Councils can apply to IPART for additional increases in general income above the annual rate peg increase (known as a Special Rate Variation or SRV). Councils may seek a special rate variation in order to undertake environmental works, fund town improvements, redevelop community and civic facilities, address maintenance backlogs and maintain or improve existing service provision. Under the Act, councils may apply for a temporary or permanent single year increase under section 508(2), or a multi-year increase (of between two and seven years) under section 508A.

    These SRV applications are assessed by IPART against criteria listed in the Office of Local Government’s Guidelines. These include undertaking long term financial planning, ensuring community awareness of the need and extent of the proposed increase in rates, and consideration of the impact on ratepayers. In addition, councils must meet criteria related to productivity improvements. If a SRV application is approved, IPART determines Council’s final percentage increase.

    For 2020-21, the Rate Peg has been set at 2.6%.

  • How is the rate peg determined?

    IPART determines the rate peg that will apply to all councils for the year using a Local Government Cost Index (LGCI). The Index assists in calculating the operational costs of councils in New South Wales.

    The rate peg percentage is calculated by subtracting a determined productivity factor for councils from the Local Government Cost Index.

    Further details about the methodology IPART uses to determine the rate peg can be found on IPART’s website.​

  • Can rates increase more than the rate peg percentage?

    Yes. Rate pegging applies to a council's overall general income and not to rates on individual properties. Within rate pegging, it is possible for some rates to increase by more than the rate peg limit, while other rates may increase by less than the rate peg limit. In some cases, rates may decrease from the previous year. A council's rating structure and valuation changes are the main factors that determine what happens to rates on an individual property. Rating structures may change significantly from year to year.​ A general revaluation by the Valuer-General may result in the value of some land in a council area increasing or decreasing by more than other land. Where this happens the rates burden will shift. Councils may decide to vary rating structures from year to year to compensate for this.​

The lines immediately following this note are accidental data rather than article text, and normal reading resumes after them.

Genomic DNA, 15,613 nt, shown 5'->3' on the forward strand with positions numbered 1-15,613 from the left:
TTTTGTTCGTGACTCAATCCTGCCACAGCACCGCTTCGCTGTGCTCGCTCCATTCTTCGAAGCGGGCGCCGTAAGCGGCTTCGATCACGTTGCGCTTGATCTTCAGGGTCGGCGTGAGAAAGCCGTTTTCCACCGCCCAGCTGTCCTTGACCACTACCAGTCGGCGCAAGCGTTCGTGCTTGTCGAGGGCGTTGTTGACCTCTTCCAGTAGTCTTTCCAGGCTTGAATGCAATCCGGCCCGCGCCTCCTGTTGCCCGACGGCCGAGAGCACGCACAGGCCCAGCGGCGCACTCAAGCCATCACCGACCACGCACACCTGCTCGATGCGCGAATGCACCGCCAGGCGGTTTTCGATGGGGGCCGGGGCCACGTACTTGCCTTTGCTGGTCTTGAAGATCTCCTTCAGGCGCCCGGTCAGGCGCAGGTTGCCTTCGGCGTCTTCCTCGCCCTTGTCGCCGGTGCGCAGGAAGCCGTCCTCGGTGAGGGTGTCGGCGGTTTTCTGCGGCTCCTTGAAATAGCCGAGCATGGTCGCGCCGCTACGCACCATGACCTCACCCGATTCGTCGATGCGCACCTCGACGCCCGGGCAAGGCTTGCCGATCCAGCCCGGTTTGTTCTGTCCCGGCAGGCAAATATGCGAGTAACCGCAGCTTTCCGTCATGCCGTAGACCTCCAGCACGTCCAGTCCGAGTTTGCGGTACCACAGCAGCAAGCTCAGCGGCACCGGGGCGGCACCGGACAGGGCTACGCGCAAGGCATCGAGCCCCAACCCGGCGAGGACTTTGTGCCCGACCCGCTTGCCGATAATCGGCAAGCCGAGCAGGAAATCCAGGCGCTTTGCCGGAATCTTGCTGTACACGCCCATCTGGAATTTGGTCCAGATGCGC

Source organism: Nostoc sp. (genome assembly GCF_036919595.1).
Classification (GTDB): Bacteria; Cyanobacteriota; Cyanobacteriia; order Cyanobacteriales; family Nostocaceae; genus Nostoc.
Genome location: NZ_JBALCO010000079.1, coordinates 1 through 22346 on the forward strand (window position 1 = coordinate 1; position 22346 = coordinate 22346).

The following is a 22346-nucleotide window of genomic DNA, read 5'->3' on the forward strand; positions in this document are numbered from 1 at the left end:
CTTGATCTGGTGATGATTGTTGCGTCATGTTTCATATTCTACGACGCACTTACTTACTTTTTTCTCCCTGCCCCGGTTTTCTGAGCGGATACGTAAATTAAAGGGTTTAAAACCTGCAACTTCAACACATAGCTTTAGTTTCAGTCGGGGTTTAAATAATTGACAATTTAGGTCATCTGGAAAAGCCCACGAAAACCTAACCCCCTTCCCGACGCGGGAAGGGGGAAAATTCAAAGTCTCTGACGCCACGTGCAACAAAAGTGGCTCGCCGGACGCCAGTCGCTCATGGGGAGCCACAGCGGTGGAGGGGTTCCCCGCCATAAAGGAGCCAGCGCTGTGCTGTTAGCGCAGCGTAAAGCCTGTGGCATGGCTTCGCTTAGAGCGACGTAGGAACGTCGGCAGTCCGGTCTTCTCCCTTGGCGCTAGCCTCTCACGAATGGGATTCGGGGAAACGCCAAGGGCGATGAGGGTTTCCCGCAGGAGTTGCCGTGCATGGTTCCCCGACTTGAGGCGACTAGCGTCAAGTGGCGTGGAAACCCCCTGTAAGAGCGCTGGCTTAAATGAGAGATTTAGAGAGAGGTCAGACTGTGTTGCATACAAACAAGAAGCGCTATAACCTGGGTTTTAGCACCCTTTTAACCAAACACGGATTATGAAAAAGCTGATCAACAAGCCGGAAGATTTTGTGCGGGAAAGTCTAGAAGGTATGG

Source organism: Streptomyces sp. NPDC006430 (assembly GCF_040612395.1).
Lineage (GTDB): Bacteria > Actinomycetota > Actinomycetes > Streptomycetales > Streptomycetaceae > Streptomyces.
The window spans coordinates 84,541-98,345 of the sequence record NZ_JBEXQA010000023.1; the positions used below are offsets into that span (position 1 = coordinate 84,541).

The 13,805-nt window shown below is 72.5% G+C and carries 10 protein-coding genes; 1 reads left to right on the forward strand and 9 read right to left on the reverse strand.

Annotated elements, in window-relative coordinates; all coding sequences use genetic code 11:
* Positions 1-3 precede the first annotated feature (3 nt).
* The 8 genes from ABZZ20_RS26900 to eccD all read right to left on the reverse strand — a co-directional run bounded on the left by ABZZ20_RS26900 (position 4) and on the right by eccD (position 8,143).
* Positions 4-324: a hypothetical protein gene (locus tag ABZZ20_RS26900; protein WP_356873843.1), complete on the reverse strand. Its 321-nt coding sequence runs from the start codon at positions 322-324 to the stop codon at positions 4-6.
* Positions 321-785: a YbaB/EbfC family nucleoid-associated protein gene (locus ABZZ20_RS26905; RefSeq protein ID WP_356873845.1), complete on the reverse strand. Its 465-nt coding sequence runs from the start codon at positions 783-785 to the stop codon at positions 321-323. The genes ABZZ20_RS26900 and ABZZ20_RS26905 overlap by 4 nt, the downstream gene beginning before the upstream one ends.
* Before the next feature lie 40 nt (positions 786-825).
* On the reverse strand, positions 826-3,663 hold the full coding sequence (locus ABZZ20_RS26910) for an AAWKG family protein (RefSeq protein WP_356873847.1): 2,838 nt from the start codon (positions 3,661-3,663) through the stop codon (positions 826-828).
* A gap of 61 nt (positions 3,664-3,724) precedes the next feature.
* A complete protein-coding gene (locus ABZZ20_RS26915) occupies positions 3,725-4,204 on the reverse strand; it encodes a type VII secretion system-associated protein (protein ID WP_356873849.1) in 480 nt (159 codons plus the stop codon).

• Are all Rates and Charges limited by rate pegging?

    No. Only ordinary rates are subject to rate pegging. Rates and charges for waste management, water, sewerage and stormwater are not subject to rate pegging.

  • Is there any way to control increases on Rates and Charges that are not subject to rate pegging?

    Even though certain rates and charges are not subject to rate pegging, councils are still required to provide details in their draft operational plan and related draft revenue policy of what they are proposing to charge. Councils must consider submissions from the public before adopting the proposed rates and charges.

    Annual charges for domestic waste management services and stormwater must be calculated to reflect the reasonable cost of providing those services to the community.

  • Can I object to Council's proposed fees and charges?
    Council continues to evaluate the impact of rates and seeks to ensure the system we use to calculate rates is the most equitable for the whole LGA.

    Every year, before the final amounts are fixed for the new rating year (1 July to 30 June), Council prepares a draft Delivery Program and Operational Plan that includes their proposed revenue policy for the following year. This document must include details of all rates and charges that the council is proposing to levy on ratepayers. The Draft Delivery Program and Operational Plan is then placed on public exhibition around April or May for 28 days. The exhibition period is an opportunity for you to review and comment via a submission regarding the rates, charges and fees proposed by Council. You are encouraged to take this opportunity to view the documents while on exhibition and if you have concerns, make a formal submission to ensure your feedback can be considered. Council must consider any submissions by the public before adopting the plan.

    Following the exhibition period, all public submission will be considered and reported to the Ordinary Meeting of Council scheduled in June when the Delivery Program Operational Plan will be adopted and the rates set for the upcoming rating year. Once the rates and charges have been adopted for a particular rating year, they cannot be changed until the next year.